With its Crosstrek, Subaru promises on-road comfort, combined with off-road capabilities and rugged styling. It’s an enticing combination for the adventurous family.
Introduced as a 2013 model, the spirited compact crossover SUV was redesigned for 2018, based upon the latest Impreza. For the 2019 model year, the Crosstrek expands availability of advanced safety technology. Specifically, Subaru’s EyeSight group, including automatic emergency braking and adaptive cruise control, is now available on the base Crosstrek if equipped with CVT. Premium-trim Crosstreks get a new 6.5-inch touchscreen.
Base, Premium, and Limited trim levels are offered. Each version is available with a handful of options.
Beneath the hood, a 2.0-liter flat (horizontally-opposed) 4-cylinder engine makes 152 horsepower and 145 pound-feet of torque. Either a 6-speed manual gearbox or a continuously variable transmission (CVT) may be installed. All-wheel drive is standard. For that reason, the Crosstrek weighs more than some competitors.
In upper-level CVT variants, an X-Mode button can alter traction control functionality, to improve capability on slippery pavement.
In addition to providing abundant safety technology, the Crosstrek has earned impressive crash-test ratings from both federal and independent testers. For 2019, even the base Crosstrek with CVT comes with automatic emergency braking. Also included in Subaru’s EyeSight group are active lane control, lane-departure warnings, automatic high beams, and adaptive cruise control.
The Insurance Institute for Highway Safety rated the appropriately-equipped 2018 Crosstrek as a Top Safety Pick. With its standard LED headlights, the Limited version moved up to Top Safety Pick+ status. All crash-test ratings were “Good.” With specific options installed, the Crosstrek also earned a “Superior” designation for frontal-collision resistance.
In its crash-test program, the National Highway Traffic Safety Administration has rated the Crosstrek at five stars overall and for side-impact, but only four stars for frontal impact. Rollover-resistance (a calculated figure rather than a test) also earned four stars.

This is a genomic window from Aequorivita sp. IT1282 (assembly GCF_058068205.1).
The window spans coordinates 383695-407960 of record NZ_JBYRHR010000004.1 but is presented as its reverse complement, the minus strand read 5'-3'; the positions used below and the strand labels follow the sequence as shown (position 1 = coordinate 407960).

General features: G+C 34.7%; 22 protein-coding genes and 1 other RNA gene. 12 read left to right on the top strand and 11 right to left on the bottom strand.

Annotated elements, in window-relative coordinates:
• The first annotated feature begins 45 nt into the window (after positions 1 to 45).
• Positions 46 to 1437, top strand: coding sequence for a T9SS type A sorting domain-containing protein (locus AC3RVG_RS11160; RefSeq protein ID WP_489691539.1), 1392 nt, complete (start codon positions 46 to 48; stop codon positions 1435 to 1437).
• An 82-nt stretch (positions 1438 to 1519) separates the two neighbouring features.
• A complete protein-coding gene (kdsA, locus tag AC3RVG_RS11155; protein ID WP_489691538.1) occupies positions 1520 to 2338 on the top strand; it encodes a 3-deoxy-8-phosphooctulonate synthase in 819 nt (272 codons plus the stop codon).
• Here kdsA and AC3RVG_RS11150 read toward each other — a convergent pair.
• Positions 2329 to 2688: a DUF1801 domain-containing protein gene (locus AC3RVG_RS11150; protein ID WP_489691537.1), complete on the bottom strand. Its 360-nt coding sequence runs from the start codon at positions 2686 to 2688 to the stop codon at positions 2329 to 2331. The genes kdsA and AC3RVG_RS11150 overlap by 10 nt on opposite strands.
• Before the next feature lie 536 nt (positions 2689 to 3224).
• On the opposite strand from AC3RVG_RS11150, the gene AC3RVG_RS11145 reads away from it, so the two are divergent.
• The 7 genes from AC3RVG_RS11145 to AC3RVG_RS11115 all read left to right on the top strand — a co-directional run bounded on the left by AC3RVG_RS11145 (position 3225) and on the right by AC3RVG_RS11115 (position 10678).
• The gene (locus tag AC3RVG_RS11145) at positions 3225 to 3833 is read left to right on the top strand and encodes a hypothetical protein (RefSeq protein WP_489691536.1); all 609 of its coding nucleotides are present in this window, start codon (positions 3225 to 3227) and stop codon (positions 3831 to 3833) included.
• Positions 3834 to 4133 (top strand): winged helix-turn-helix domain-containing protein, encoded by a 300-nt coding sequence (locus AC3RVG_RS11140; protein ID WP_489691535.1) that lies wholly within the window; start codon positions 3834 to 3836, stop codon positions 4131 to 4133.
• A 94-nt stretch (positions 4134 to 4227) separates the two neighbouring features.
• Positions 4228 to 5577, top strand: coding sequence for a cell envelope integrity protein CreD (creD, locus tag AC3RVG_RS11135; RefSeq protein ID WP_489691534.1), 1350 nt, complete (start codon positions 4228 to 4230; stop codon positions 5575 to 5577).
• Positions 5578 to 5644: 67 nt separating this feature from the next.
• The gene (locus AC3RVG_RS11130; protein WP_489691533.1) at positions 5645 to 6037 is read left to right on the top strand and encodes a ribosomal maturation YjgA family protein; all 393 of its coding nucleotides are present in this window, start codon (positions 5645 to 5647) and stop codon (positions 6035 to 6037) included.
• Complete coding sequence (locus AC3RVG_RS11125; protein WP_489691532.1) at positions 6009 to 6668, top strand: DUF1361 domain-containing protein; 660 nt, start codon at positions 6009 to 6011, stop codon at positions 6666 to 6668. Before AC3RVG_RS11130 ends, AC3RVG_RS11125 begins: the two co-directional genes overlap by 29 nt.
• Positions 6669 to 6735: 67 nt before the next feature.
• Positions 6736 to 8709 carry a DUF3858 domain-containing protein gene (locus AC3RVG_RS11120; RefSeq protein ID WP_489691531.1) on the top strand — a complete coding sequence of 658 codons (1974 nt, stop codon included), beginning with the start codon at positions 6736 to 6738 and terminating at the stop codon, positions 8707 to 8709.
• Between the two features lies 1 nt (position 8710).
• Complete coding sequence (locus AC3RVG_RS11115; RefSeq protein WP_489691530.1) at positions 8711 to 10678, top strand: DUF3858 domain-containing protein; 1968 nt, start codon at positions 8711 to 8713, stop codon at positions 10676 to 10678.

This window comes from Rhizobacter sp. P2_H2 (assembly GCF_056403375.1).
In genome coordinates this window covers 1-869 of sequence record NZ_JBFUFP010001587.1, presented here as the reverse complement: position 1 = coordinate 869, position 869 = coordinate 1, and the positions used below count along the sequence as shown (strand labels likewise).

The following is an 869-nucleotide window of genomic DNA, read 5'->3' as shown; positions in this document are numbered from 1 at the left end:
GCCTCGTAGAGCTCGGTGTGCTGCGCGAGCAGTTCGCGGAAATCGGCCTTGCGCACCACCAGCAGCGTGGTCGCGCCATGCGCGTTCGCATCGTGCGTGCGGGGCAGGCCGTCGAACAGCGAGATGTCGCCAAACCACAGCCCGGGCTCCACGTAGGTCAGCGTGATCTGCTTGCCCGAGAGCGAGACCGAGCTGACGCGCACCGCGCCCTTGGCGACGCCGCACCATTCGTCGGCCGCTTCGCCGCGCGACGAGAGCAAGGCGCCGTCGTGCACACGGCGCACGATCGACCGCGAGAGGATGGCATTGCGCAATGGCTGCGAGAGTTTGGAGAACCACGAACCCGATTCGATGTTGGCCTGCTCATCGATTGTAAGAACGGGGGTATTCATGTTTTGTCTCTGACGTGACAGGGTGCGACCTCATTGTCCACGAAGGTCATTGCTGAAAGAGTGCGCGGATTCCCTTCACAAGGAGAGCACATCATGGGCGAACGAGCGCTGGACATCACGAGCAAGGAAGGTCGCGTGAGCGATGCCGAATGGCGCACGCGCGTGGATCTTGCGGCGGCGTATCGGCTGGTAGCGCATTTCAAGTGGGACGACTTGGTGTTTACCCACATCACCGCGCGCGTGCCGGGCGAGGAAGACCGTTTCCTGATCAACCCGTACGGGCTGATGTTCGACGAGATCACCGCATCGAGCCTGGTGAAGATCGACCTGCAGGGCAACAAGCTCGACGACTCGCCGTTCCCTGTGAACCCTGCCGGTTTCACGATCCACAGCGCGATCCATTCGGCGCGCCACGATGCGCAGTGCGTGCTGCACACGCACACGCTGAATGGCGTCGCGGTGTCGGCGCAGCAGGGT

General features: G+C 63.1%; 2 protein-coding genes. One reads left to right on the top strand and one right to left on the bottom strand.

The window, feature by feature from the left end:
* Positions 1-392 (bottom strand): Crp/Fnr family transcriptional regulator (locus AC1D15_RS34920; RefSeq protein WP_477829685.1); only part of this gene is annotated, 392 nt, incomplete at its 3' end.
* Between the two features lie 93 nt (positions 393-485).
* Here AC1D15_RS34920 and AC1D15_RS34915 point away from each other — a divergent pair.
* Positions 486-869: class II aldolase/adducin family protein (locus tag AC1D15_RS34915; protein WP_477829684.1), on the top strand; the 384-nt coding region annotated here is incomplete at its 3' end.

Late in 2019, a Crosstrek Hybrid â€“ likely a plug-in type â€“ joined the lineup. It’s able to travel for a modest distance on electricity alone, with a modest bump in fuel economy.
Prices do not include $975 destination charge.
2.0i ($21,895 manual, $22,895 CVT), the base model, comes with a manual transmission, cloth seat upholstery, a tilt/telescoping steering wheel, black cladding, 17-inch alloy wheels, a 6.5-inch touchscreen with Apple CarPlay and Android Auto, and Bluetooth.
An optional EyeSight safety bundle adds automatic emergency braking with active lane control and adaptive cruise control; it costs $845 with the CVT version.
2.0i Premium ($22,895 manual, $23,895 CVT) has an upgraded 6.5-inch touchscreen with CD player, heated front seats, a leather-wrapped steering wheel, uplevel interior/exterior trim, satellite radio, two rear USB ports, and six-speaker audio.
Options on CVT-equipped Crosstrek Premium include a moonroof, blind-spot monitors with rear cross-traffic alert, and the EyeSight safety group.
2.0i Limited with CVT ($27,195) upgrades to black or gray leather upholstery with orange stitching, 18-inch wheels, a power driver’s seat, Bluetooth hands-free texting, keyless access, pushbutton start, and an 8.0-inch touchscreen. Safety features include the EyeSight group, steering-responsive headlights, reverse automatic braking, and blind-spot monitors.